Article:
– Wisteria – Symptoms can include vomiting (blood may be present), diarrhoea and depression.
– Yellow Oleander – Symptoms can include vomiting, diarrhoea and decreased heart rate.
– Yew – This toxic plant has been known to result in death after ingestion. Symptoms can include vomiting, muscle tremours, seizures, inability to breathe, wobbliness and finally heart failure.

If your backyard contains any of the above poisonous plants, you should remove them with appropriate spray (ensuring your dachshund cannot access this also), or by hand. If this is not possible, you should make the area inaccessible to your dachshund. If your dachshund ingests, or comes in to contact with any of these dangerous plants, you should remove any remaining plant from their mouth, take a sample of the plant and take your dachshund to your local veterinarian immediately, even if no symptoms have become present.


After you have removed the toxic plants which are dangerous to your dachshund, its time to plant some pet friendly flowers, with the assistance of fertilizer. But just when you thought the hard part was over, you must now ensure that your fertilizer is pet friendly, and will in no way harm your dachshund. Fertilizers are known to contain nitrogen phosphorous and potassium elements. The natural compounds are not the danger. The danger lies with the additives, such as insecticides, herbicides, fungicides, copper and zinc. Ingestion of fertilizers can have mild to severe damaging effects, depending on the quantity your dachshund has eaten. A dachshund that has eaten some grass, which has come in to contact with a fertilizer will be in much less danger, than one that has discovered a whole bag of fertilizer and ingested large amounts.
That being said, you must always keep fertilizer (even pet friendly products) in an inaccessible area for your dachshund. Symptoms of fertilization poisoning can include:

– Vomiting
– Diarrhoea (blood may be present)
– Abdominal pain
– Hyper salivation
– Lethargy
– Collapsing
– Seizures
– Muscle tremours
– Laboured breathing
– Death

If your dachshund has ingested a fertilizer, take them and the brand of fertilizer to your local veterinarian immediately. If you must use fertilizers, there are brands available which are pet friendly. Although you should never have your dachshund out and about when applying the fertilizer, for at least 72 hours after, and ensure they do not have access to where the fertilizer is stored.

Compost And Fruit Stone Plants

You should never allow your dachshund to have access to any compost heaps, or fruit stone plants, as these can cause gastro intestinal obstructions, which can lead to serious health problems. Not only obstructions, but some fruits are toxic to dogs, such as cherries, apricots, peaches, plums and nectarines. One thing most dachshunds have is an insatiable appetite. They do not realise that the delicious half eaten corn cob in the compost heap, or the peach stone from a tree, could result in a major surgery or even fatality.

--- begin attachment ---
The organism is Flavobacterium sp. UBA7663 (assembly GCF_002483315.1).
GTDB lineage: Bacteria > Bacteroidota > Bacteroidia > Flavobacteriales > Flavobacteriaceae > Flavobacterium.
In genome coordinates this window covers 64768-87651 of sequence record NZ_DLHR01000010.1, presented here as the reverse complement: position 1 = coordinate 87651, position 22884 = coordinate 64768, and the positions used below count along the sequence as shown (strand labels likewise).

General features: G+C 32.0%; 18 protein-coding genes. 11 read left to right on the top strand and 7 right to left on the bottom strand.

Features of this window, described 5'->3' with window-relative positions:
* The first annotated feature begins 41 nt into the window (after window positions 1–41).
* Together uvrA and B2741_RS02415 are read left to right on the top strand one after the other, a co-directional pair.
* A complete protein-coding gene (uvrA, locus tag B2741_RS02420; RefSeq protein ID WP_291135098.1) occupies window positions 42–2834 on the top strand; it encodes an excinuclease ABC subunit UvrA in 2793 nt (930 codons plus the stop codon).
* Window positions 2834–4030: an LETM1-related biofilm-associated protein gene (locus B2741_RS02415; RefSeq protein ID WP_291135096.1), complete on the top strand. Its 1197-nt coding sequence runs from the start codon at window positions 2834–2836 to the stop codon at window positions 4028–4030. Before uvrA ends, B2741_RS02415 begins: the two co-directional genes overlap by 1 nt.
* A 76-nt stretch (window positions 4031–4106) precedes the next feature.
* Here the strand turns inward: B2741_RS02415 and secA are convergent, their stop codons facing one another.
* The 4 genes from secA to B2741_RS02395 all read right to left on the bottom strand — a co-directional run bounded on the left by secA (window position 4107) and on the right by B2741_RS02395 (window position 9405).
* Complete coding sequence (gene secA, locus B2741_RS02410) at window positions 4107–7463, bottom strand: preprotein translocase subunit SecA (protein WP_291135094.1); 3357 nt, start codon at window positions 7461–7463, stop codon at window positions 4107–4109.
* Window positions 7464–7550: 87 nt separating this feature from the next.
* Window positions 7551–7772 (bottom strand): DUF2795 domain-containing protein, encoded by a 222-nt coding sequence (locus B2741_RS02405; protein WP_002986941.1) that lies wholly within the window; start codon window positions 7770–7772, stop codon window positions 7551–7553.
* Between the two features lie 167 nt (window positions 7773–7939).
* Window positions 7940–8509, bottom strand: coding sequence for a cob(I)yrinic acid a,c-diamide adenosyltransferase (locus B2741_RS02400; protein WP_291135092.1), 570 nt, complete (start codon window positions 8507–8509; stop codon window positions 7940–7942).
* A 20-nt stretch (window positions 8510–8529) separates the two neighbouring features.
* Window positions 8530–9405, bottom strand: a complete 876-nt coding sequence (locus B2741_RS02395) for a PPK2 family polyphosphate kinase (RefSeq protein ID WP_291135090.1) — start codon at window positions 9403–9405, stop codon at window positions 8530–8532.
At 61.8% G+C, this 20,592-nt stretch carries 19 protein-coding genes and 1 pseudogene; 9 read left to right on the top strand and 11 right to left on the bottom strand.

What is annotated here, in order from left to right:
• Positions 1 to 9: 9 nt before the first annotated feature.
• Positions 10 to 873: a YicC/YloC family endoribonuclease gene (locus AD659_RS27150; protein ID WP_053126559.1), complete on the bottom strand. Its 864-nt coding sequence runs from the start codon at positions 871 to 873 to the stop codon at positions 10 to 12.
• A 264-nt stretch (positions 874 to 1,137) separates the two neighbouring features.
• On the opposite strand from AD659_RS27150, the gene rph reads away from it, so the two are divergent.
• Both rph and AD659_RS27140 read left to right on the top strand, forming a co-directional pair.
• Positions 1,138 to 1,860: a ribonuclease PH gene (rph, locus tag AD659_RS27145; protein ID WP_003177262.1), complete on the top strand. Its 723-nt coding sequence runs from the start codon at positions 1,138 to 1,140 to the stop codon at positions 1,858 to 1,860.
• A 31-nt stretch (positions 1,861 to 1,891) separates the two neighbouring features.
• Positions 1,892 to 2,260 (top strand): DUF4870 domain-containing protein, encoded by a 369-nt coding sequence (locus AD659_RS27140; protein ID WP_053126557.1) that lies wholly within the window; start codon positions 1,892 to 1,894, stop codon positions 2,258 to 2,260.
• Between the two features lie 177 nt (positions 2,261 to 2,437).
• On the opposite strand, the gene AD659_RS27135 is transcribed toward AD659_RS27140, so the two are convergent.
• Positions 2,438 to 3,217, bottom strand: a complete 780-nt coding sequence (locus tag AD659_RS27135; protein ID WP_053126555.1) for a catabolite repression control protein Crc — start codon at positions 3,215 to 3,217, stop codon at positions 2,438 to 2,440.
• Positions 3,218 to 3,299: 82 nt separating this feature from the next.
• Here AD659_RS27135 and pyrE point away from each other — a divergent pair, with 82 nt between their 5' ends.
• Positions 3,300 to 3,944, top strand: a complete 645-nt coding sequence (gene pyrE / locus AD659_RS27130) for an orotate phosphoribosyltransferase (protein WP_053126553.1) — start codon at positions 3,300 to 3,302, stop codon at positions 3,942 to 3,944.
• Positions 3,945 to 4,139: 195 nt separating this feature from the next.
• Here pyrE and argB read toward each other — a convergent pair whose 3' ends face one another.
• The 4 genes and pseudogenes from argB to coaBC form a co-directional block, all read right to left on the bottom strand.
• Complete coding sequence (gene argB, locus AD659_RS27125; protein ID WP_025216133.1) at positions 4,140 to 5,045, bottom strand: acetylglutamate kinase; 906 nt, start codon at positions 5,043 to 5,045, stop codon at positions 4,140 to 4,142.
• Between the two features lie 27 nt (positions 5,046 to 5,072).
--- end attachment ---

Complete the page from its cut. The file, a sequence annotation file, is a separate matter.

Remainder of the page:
Symptoms of a gastro intestinal obstruction can include

– Vomiting (blood may be present)
– Inappetence
– Diarrhoea
– Abdominal pain
– Weight loss
– Lethargy/weakness
– Dehydration
– Constipation
– Gagging
– Excessive grass eating (this is a behaviour performed by dogs to induce vomiting)
– Aggression/seclusion due to pain
– Blood in stools

Gastro intestinal obstructions can be life threatening quickly, with some conditions deteriorating over time. If your dachshund has ingested anything other than food, you should take them to your local veterinarian immediately, as the sooner they are treated, the less damage (short and long term) the obstruction can cause.

Poisonous Baits

The two most commonly found poisonous baits that can be found in the average garden are rat bait and snail bait. These poison do not discriminate, and will harm whatever species has ingested them. It is of upmost importance that if you simply must use these products, you CANNOT put them (pellets and the box) anywhere that is accessible to your dachshund. This does not mean on the top shelf in the garage, where your dachshund frequents (if you have a rodent problem, who is to say they wont knock the box off the shelf while they scurry passed), in the cupboard in the laundry (doors can be accidently left open) or anywhere with the slight possibility of having access to. If a dachshund wants something, they will perform tricks that belong  in Cirque Du Soleil to get it.
The best way to prevent any poisoning to your dachshund is to avoid having the products on your property at all. Unfortunately in some poisoning cases presented to veterinary hospitals, it is not in fact the owners bait that their pet has ingested, but a cruel stranger, or neighbour who has provided the bait.